On Monday, September 6, at the IIC meeting in Washington, DC, there was an informal meeting of people interested in leather conservation. Ninety-two people signed the list, and 130 were counted at the meeting.
The purpose of this meeting was to discuss methods and problems in leather conservation with others active in the field. Although conservators resident in the United States outnumbered others almost two to one, over ten different countries were represented. A poll of interest areas was taken, with the following results:
Archaeological and wet leather - 40
Bookbindings - 25
Clothing - 22
Decorative arts, wall coverings - 25
Ethnographic leather - 38
Natural history - 18
Untanned - 37
Upholstery - 10
The total amounts to more than 130 because a person could indicate more than one kind of interest.
Some of the participants in the 80-minute discussion were Walter Angst, Thomas C. Cubasch, Francoise Flieder, Joan Gardner, Judith Hofenk de Graaff, Alice Hoveman, Ellen McCrady, Frank Mowery, Abigail Quandt, Nancy Demyttenaere, Paul Storch, Betty Seifert, Toby Raphael, and Robert Herskovitz.
Participants reported their own experiences and research, most of which had to do with treatment of museum objects, but which related closely to treatment of leather bookbindings in some respects. Research has recently been done at the following institutions: the Library of Congress, the Central Research Laboratory in Amsterdam, the Smithsonian Institutions Conservation Analytical Laboratory, and the Centre de Recherches sur la Conservation des Documents Graphiques. Individuals mentioned as having either published or done research recently were: David Tilbrook of Australia and Victoria M. Jenssen and Erika Schaffer, both of Canada. In addition, Robert Herskovitz of Tucson has spent three months in the Central Research Lab, and Toby Raphael of Harpers Ferry plans to spend a month or two there beginning in November. Mr. Raphael recently spent some time at the Tanners' Council in Cincinnati.
The discussion quickly became technical. With apologies for any inaccuracies and misspellings that may have resulted from the nature of the proceedings, the different contributions are summarized here.
One person said that the formation of bloom on the surface of previously treated leather was a saponification reaction; this results whenever a dressing (or anything that gives free fatty acids upon breakdown) gets close to calcium or other metals. Another said that treated leather in contact with brass resulted in corrosion, which was usually found to contain stearates. No one reported stabilization of the leather per se, but someone mentioned using boxes of silica gel to stabilize the object's environment.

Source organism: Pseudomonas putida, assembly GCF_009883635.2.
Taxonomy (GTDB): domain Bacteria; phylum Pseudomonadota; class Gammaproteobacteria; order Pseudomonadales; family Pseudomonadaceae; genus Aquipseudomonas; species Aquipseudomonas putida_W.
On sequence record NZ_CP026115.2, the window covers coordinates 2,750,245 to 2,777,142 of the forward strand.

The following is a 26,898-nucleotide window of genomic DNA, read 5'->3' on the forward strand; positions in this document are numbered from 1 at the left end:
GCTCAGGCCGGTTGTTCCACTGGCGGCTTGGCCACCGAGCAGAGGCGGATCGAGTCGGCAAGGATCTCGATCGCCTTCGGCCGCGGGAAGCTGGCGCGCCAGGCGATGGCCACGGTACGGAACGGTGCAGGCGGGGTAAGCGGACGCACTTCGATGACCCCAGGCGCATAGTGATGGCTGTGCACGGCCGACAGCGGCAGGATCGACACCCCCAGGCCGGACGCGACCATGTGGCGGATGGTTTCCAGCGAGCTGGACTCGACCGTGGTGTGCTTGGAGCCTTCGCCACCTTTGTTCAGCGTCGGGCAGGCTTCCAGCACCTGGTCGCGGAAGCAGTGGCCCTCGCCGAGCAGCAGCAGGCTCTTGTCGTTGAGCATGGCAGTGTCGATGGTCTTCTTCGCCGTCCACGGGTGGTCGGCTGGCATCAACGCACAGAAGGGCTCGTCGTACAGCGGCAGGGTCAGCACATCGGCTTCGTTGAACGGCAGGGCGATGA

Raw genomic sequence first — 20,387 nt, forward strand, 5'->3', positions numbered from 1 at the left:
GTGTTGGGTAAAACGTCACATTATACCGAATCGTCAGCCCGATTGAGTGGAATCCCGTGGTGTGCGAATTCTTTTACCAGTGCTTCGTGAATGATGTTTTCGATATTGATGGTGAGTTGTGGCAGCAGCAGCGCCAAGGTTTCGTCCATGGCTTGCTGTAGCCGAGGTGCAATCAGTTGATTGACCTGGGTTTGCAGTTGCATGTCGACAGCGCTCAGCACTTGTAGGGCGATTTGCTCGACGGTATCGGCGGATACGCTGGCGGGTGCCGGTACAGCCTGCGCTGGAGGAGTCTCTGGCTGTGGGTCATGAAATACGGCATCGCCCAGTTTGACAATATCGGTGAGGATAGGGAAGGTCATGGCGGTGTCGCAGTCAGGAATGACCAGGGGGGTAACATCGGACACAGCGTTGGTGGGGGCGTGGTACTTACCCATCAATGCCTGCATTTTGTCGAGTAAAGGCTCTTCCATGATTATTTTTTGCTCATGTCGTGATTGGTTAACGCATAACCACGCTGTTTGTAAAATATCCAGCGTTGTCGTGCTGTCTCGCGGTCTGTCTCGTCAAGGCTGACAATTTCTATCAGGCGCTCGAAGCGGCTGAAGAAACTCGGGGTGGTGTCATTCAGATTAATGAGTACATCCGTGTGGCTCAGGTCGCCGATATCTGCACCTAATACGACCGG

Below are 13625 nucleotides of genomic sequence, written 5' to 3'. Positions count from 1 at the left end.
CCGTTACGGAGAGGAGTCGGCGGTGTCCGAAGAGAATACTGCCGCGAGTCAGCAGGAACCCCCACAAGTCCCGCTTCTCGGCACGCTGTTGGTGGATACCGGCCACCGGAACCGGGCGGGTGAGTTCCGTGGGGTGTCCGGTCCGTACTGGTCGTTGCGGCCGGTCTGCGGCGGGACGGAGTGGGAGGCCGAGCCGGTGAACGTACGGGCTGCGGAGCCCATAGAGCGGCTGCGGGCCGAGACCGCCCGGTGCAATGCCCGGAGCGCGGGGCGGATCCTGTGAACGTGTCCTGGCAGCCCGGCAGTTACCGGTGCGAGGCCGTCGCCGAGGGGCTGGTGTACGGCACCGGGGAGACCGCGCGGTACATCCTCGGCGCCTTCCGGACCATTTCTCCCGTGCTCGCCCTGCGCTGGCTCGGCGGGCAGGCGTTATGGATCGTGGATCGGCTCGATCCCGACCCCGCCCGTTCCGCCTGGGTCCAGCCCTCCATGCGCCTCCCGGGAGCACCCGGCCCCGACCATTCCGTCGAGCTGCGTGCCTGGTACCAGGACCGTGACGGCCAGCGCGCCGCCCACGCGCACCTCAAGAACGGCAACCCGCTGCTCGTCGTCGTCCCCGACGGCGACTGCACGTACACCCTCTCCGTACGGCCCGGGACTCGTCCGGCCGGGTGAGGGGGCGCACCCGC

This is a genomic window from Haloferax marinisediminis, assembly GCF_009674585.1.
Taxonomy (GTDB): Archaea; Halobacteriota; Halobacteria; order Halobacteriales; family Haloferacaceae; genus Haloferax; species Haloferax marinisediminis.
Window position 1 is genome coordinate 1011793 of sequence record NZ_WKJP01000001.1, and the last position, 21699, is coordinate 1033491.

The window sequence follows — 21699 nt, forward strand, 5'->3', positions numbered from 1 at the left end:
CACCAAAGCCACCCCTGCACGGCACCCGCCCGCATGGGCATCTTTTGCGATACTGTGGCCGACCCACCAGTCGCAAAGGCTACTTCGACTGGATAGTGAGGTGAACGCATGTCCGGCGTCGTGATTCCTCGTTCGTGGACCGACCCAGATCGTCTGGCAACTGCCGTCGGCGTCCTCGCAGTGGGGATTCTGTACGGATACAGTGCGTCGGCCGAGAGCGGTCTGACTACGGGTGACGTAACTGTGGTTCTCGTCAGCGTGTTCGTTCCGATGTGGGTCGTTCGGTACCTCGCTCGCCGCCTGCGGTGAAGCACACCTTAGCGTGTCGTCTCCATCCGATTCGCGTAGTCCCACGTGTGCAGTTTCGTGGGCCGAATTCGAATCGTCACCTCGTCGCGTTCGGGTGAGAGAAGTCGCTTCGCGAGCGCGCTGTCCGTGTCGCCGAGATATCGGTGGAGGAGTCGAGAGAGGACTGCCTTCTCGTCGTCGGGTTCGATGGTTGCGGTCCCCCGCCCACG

For consolidation, Pliantex and Klucel G were discussed at length. The advantage of Klucel G is that it need not be dissolved in water, which gelatinizes degraded leather; it can be used in ethanol of propanol. One conservator commented afterward that it is reported not to be stable enough for conservation work, and another mentioned that it was hygroscopic. Ethulose has been used, but is also said to be less stable than, say, methyl cellulose.
The Royal Library and the Central Research Laboratory in Amsterdam have collaborated in preparing a manual for bookbinding conservation, so far not translated from the Dutch. Perhaps one of the collaborating institutions will issue an English version next year.
Softeners were discussed, including polyethylene glycol, Bavon, water, Neutral Fat SS, glycerol and sorbitol. These are used mainly by conservators who deal with leather from wet sites. There was general agreement that each had its drawbacks and that their properties and effects were poorly understood.
Other unsolved problems and unanswered questions included the identification of dressings used in earlier treatments of leather (and in one case, of gourds!) and curbing the zeal of staff who like to apply neat's foot oil to artifacts despite the resulting stearate residue.
Participants expressed needs for good information on leather technology, deterioration and treatment, for better communication and for identification of knowledgeable conservators with whom one could consult in time of need. There are no training centers or research laboratories specifically for leather conservation on the North American continent.
There was broad agreement that the discussion should confine itself to areas of mutual interest, and that it should not lead to establishment of a new group, since the Working Group on Leather of the International Council of Museum's Committee on Conservation was able to fill all needs. Several people present did say, however, that it was hard to find out how to join this group.
Todor Stambolov Chairman of the Working Group on Leather, is reportedly eager to contact anyone doing leather research. At the last meeting of the Working Group, however, there were only about 30 people, and there is a chance it might be disbanded if participation does not increase. People who want to join the Working Group do not have to join ICOM, if they are invited members, though they may want to anyhow. For information on joining, probably the best place to write is to Mr. Stambolov, Central Research Laboratory, P.O. Box 5132, Amsterdam, Netherlands 1007 AC. (IIC Conference reported on p. 62)